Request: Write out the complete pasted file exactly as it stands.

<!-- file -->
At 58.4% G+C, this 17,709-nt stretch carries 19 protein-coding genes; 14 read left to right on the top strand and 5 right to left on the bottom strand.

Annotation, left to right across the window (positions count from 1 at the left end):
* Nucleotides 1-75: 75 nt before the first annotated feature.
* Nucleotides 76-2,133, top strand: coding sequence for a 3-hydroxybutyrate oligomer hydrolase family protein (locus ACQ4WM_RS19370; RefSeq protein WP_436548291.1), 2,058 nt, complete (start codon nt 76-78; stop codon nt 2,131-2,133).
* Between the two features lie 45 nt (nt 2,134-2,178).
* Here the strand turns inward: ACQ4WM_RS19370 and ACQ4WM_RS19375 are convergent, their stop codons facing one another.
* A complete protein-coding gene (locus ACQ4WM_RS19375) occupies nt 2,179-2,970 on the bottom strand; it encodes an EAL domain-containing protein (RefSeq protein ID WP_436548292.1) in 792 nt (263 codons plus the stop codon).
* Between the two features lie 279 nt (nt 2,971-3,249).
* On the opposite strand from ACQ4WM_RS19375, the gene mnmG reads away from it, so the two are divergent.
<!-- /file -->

At 58.4% G+C, this 17,709-nt stretch carries 19 protein-coding genes; 14 read left to right on the top strand and 5 right to left on the bottom strand.

Annotation, left to right across the window (positions count from 1 at the left end):
* Nucleotides 1-75: 75 nt before the first annotated feature.
* Nucleotides 76-2,133, top strand: coding sequence for a 3-hydroxybutyrate oligomer hydrolase family protein (locus ACQ4WM_RS19370; RefSeq protein WP_436548291.1), 2,058 nt, complete (start codon nt 76-78; stop codon nt 2,131-2,133).
* Between the two features lie 45 nt (nt 2,134-2,178).
* Here the strand turns inward: ACQ4WM_RS19370 and ACQ4WM_RS19375 are convergent, their stop codons facing one another.
* A complete protein-coding gene (locus ACQ4WM_RS19375) occupies nt 2,179-2,970 on the bottom strand; it encodes an EAL domain-containing protein (RefSeq protein ID WP_436548292.1) in 792 nt (263 codons plus the stop codon).
* Between the two features lie 279 nt (nt 2,971-3,249).
* On the opposite strand from ACQ4WM_RS19375, the gene mnmG reads away from it, so the two are divergent.